A clerk who never forgets one’s face and who happily greets the regular customers by name. The perfect personal memory that has long been an ideal in the service sector can, with modern technology, become a children’s game, and at least one store in Stockholm believes that facial recognition is what customers want.
- We do this to save the trade, says Linus Kaasik at the company that will launch the store.
Imagine that you step into a store where an automatic camera picks up your age, your gender and your facial expression – and whether you are a regular customer or not, something it recognizes. How would you react?
In any case, this is what a store in Stockholm, Sweden now wants to launch, something which, according to those responsible, should increase the competitiveness of the online store. In July, Nordic Tech House plans to open a shop with face recognition.
- We do it to save the trade, the stores have to use all available technology to be able to meet the great challenges they face, says Linus Kaasik, co-founder and investment manager at the company.
“A new type of store”
Gathering data about customers to identify consumption patterns and individualized offers is not in itself new. What is new is that the same principles are now used in physical stores in Sweden.
In the US, companies have for some time been developing prototypes for the collection and in several places it has already been time to introduce prohibitions. But in Sweden, the technology is about to re-run the legislation.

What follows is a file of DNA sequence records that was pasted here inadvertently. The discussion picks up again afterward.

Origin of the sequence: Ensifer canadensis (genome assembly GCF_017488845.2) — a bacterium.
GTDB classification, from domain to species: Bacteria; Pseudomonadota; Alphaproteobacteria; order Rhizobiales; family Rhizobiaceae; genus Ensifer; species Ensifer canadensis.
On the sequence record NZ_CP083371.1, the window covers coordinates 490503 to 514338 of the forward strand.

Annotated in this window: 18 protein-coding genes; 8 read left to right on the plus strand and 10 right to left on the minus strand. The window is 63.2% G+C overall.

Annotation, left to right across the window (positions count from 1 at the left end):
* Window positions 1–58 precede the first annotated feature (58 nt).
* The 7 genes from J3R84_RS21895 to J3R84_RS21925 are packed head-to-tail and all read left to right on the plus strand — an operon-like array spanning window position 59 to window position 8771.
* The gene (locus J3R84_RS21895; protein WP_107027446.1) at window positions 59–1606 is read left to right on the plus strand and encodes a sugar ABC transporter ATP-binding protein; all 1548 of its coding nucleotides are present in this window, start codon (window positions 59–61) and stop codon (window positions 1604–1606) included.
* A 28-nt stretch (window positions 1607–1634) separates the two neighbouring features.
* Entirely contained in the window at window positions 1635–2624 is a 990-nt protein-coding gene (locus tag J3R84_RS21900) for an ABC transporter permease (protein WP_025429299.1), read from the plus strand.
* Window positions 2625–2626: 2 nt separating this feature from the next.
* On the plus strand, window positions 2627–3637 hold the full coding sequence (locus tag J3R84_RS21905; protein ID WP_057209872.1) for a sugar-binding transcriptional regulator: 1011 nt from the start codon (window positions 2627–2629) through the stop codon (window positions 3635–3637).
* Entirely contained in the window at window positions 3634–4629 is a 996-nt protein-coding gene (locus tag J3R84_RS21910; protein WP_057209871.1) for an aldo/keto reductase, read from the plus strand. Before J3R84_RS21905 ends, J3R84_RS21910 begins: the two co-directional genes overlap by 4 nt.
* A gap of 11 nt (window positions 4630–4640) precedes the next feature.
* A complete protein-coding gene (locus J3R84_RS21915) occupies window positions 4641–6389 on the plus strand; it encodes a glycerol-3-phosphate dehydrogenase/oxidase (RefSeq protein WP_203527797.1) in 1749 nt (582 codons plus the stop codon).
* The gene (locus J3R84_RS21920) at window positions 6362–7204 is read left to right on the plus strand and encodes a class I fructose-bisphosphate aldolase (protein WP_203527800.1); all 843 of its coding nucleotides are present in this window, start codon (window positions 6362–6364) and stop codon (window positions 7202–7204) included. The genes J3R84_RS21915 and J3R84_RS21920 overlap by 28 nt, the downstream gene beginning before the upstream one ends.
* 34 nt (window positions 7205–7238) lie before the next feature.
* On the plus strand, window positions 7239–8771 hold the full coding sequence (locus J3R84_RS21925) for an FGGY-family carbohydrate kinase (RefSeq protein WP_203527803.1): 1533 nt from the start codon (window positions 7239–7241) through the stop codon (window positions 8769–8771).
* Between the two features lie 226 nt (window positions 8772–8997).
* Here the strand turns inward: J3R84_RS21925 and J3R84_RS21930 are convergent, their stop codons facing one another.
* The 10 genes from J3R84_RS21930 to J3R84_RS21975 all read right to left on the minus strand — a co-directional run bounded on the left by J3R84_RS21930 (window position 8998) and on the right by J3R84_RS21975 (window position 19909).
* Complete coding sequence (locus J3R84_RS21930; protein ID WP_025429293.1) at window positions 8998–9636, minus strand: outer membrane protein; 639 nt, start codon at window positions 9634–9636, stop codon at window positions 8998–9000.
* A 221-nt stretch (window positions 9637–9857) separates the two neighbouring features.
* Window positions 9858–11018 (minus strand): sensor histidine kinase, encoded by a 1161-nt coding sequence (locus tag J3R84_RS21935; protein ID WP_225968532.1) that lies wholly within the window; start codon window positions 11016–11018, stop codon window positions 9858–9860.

Nordic Tech House founder Linus Kaasik emphasizes that the experience for the customer will be better, and in the long term believe that the technology can be sold to other stores.
- We want to create a new type of store where you get better personal service. We want the customer to avoid queues, that the cash registers are gone and that the staff should know your name, he says.
Allows for certain risks
The GDPR Act came into force last year and regulates the collection and handling of personal data. Nordic Tech Lab says that the collection of face data is the storage of “body data”, which according to them would not conflict with GDPR.
However, the compulsion to share their data is not the question of, says Kaasik. He points out that they intend to collect consent for the collection when the customer steps into the store.
Kaasik emphasizes that they will follow the legislation that exists and say that, after all, he is positive to face recognition as long as it leads to a better customer experience.
At the same time, he admits that there are risks.We have seen that personal data can leak even at state authorities, so certainly there is a risk. But we will not sell any data further, it will only be stored locally and not in the cloud.